Well, it’s not, which is why you have one serial litigator forcing a number of comparatively minor settlements vs. the quite lucrative industry in sex discrimination lawsuits going the other way.

    4. This is getting to be funny.

    5. Rifles converted to automatic fire an increasing risk, RCMP internal report warns

      The number of military-style firearms that can be temporarily jury-rigged to become automatic weapons has increased “dramatically” in Canada over the last decade ? and so has the public-safety risk.

      That’s the stark conclusion of an internal RCMP laboratory report on improvised methods for upgrading semi-automatic weapons, and for illegally altering magazine clips to allow for rapid continuous fire.

      But…

      Upgrading any weapon to fully automatic status is clearly prohibited by Section 102(1) of the Criminal Code, with prison terms of up to 10 years. But Smith’s report raises questions about the current effectiveness of 20-year-old Criminal Code regulations as they apply to newer weapons shown in lab tests to be “amenable to the improvised full automatic fire technique.”

      It’s already illegal, but we’re going to scare-monger to get those bans on some semi-autos we just plain don’t like.

      1. military-style firearms that can be temporarily jury-rigged

        Perhaps the number of military-style firearms that actually have been temporarily jury-rigged would be a more relevant fact.

        By not providing it, the RCMP pretty much guarantees that this isn’t exactly a big, or increasing, problem.

  7. ISIS has been playing Turkey and Erdogan like a fiddle and is now turning on its benefactor. Who didn’t see that coming?

    BTW, the Turkish military has been fighting Kurdish insurgents for decades and they haven’t managed to stamp them out. I don’t see them doing any better against ISIS who is better funded and who has an independent base of operations and an almost limitless supply of ululating jihadis.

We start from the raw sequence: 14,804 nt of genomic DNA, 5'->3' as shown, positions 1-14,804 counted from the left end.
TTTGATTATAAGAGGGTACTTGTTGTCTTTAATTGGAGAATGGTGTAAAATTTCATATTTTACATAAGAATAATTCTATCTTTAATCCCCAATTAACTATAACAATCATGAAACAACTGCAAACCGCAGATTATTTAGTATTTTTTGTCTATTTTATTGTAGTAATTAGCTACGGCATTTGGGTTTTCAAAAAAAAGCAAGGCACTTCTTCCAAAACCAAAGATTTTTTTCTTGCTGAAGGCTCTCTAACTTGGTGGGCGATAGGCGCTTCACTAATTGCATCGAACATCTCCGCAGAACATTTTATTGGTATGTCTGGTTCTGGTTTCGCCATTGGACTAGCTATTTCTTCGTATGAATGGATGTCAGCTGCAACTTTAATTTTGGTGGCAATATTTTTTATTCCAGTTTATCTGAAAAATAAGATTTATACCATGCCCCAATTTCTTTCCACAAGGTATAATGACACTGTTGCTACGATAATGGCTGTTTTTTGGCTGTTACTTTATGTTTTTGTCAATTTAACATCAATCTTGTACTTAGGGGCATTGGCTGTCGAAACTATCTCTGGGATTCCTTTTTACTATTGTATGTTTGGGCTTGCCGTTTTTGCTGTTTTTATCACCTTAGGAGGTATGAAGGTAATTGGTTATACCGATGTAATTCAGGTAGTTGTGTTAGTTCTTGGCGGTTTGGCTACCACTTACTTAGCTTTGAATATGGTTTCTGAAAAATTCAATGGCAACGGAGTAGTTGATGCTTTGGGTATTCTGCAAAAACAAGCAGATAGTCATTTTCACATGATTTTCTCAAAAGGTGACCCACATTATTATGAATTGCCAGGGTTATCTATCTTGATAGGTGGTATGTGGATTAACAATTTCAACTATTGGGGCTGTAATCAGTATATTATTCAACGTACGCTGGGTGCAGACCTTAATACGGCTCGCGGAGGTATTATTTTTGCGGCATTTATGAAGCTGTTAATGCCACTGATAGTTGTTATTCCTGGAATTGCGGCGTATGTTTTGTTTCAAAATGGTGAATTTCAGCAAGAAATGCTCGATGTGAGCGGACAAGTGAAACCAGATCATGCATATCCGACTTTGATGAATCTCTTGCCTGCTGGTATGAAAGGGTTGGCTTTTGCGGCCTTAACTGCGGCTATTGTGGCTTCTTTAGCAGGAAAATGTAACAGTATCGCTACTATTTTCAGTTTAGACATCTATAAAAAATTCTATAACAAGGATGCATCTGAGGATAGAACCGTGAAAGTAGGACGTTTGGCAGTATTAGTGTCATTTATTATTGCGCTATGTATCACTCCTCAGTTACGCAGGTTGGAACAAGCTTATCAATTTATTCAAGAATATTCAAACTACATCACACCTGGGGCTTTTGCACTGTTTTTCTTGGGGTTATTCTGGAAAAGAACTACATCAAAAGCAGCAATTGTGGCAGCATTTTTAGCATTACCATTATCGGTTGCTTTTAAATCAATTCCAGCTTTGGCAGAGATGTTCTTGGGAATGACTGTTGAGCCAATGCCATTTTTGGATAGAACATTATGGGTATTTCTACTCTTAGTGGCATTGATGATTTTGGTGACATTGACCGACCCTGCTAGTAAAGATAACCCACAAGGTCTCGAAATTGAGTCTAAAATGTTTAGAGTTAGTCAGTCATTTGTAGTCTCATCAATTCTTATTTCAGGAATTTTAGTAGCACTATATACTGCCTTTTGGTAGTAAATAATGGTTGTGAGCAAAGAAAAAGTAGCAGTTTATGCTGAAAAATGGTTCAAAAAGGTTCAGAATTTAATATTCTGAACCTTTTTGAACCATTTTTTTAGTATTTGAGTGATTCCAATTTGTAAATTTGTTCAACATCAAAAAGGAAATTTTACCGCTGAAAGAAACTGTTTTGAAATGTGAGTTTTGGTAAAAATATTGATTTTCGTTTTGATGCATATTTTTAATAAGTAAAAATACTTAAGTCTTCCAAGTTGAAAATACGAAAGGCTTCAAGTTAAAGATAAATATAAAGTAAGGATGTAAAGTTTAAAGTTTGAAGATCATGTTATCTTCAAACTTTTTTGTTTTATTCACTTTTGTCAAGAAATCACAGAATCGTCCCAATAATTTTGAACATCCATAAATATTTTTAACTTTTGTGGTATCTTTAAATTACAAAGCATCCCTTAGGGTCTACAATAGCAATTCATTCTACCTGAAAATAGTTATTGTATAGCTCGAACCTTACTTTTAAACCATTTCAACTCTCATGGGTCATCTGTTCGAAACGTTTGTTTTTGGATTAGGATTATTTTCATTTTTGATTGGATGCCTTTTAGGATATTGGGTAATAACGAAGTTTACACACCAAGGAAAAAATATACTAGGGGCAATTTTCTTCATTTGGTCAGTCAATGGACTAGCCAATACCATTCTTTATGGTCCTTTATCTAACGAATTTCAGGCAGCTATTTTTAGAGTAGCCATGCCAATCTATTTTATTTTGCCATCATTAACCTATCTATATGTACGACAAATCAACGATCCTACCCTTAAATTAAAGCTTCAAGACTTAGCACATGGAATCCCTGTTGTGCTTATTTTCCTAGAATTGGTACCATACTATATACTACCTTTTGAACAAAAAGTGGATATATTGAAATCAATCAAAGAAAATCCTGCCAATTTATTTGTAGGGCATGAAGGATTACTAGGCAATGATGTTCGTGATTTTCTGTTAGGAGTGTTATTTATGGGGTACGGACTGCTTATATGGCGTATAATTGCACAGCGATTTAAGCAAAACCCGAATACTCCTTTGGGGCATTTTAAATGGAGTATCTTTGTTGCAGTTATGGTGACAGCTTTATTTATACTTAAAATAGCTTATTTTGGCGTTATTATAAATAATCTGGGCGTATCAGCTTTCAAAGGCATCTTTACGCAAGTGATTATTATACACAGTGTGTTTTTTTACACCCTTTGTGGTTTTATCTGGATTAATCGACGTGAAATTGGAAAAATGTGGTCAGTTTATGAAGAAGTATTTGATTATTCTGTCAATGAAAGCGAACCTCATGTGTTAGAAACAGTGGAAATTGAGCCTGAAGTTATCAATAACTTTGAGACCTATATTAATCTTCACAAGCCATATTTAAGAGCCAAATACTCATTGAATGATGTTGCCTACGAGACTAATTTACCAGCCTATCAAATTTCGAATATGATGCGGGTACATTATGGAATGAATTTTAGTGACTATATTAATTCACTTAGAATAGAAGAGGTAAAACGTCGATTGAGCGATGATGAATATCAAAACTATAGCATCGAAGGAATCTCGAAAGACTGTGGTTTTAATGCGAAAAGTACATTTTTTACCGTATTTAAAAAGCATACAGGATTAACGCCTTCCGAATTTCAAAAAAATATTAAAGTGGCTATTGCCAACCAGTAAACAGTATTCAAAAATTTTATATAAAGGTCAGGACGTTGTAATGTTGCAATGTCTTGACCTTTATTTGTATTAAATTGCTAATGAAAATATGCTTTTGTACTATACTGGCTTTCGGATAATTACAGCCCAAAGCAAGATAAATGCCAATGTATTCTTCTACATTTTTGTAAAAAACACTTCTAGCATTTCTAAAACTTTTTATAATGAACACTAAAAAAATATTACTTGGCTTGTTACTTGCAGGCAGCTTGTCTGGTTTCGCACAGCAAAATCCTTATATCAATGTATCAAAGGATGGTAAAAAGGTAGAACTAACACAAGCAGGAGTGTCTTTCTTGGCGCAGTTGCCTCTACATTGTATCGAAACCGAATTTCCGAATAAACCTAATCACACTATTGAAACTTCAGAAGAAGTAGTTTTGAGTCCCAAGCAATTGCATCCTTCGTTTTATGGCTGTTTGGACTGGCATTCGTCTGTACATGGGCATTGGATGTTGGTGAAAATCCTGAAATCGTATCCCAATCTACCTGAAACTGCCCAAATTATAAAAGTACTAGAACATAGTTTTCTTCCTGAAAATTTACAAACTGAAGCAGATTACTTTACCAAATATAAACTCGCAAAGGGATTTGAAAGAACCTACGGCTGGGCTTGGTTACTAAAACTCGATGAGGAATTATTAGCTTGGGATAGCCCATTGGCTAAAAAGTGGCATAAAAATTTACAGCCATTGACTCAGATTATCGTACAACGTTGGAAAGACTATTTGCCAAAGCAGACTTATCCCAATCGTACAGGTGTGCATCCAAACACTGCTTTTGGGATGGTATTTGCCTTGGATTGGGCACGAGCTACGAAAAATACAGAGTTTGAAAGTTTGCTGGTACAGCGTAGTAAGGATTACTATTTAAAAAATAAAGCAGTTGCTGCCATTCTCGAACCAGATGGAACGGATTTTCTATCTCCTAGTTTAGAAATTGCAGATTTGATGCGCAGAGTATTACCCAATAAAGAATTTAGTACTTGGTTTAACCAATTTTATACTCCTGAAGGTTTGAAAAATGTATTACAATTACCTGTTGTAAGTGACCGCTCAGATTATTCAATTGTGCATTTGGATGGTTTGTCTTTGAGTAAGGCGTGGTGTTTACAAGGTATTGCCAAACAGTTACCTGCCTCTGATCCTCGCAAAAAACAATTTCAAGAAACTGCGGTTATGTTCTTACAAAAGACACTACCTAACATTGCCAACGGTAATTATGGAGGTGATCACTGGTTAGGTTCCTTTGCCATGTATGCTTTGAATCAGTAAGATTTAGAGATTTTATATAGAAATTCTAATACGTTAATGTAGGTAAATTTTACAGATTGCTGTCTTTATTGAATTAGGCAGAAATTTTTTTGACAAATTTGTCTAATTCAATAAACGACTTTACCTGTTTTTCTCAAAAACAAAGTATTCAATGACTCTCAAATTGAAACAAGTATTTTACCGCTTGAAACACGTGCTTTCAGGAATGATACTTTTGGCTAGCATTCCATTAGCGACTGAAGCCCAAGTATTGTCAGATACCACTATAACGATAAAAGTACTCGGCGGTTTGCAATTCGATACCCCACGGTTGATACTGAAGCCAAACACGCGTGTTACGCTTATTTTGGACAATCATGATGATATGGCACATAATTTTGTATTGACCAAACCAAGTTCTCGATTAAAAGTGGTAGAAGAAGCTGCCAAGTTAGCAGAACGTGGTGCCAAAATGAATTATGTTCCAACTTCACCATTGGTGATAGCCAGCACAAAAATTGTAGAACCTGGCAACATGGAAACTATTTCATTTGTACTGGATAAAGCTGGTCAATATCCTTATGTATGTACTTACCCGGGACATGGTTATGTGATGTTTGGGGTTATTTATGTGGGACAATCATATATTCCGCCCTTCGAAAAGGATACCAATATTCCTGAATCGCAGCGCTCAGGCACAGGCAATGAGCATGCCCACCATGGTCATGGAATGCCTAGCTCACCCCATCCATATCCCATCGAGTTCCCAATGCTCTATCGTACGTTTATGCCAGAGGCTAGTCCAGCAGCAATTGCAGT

1. The Kurds are MUCH better at fighting than ISIS. They routinely rout them.

  8. The answer to Isis has always been “somewhere else”.

  9. Make the U.N. earn it’s keep and have them declare ISIS “Hostis humani generis” Enemy of all humanity.

    But unfortunately RC Dean is correct.

    1. No, because that would be pretending that the UN has moral authority.

    2. Make the U.N. earn it’s keep and have them declare ISIS “Hostis humani generis”

      Why not start at home and make the US earn its keep… No, because that would be pretending that the US has moral authority.

  10. Why should the Turks care, it was only German tourists killed by a Syrian Refguee.

    And it seems Merkel does not seem to care, she is too busy welcoming Rapefugees.

  11. I don’t think ISIS miscalculated….

    ISIS wants to separate moslems from the west. Destabilizng Turkey serves that goal. And it’s easy; Turkey is not a stable country; up till 2010, it hardly went three decades without a coup. The tension between the secularists and the islamists has always been boiling under the surface with a great deal of repression keeping it in check.

    The tourist trade in Turkey is collapsing as we speak… Turkey’s economy is going to dip downward badly stoking discontent. The AKP is corrupt and polarizing. And Turks have a great propensity for political violence. So no matter what they do, the ruling party is going to piss off people who will try to undermine it. In all likelihood, it will stoke the sort of violence that all but destroyed civil society in the 1970’s and sent a 7 year old tarran to live permanently in the U.S.

    The current political fault lines guarantee that the conflict will have a very religious component (the secularists vs the islamists). And the conflict will further polarize society, providing ISIS with both recruits and an enemy to strike.

    1. And then, amidst the chaos, the Byzantines will finally reclaim their long lost city.

      1. Ataturk sorted the last chance of that in 1920.

        In his defense, Greeks were total dicks.

        1. Actually, its the Romans who can claim Byzantium as a long-lost city, not the Greeks.

          1. Byzantion was a Greek colony before it was a Roman city.

            1. Pfft. You and your “facts” and “knowledge, again.

              1. I am more than happy to stand in agreement that the modern Greeks are not deserving of anything.

    2. The tourist trade in Turkey is collapsing as we speak… Turkey’s economy is going to dip downward badly stoking discontent.

      Don’t know if I agree. I’m no Turkey expert, but Turkey is having a real Erdogan boom. Ostensibly this is because he is modernizing a bit, and the economy is starting to pick up steam? If so, I don’t see loss of tourism as having a major economic impact. Legit growth tourism. But I don’t follow Turkey carefully or nothing.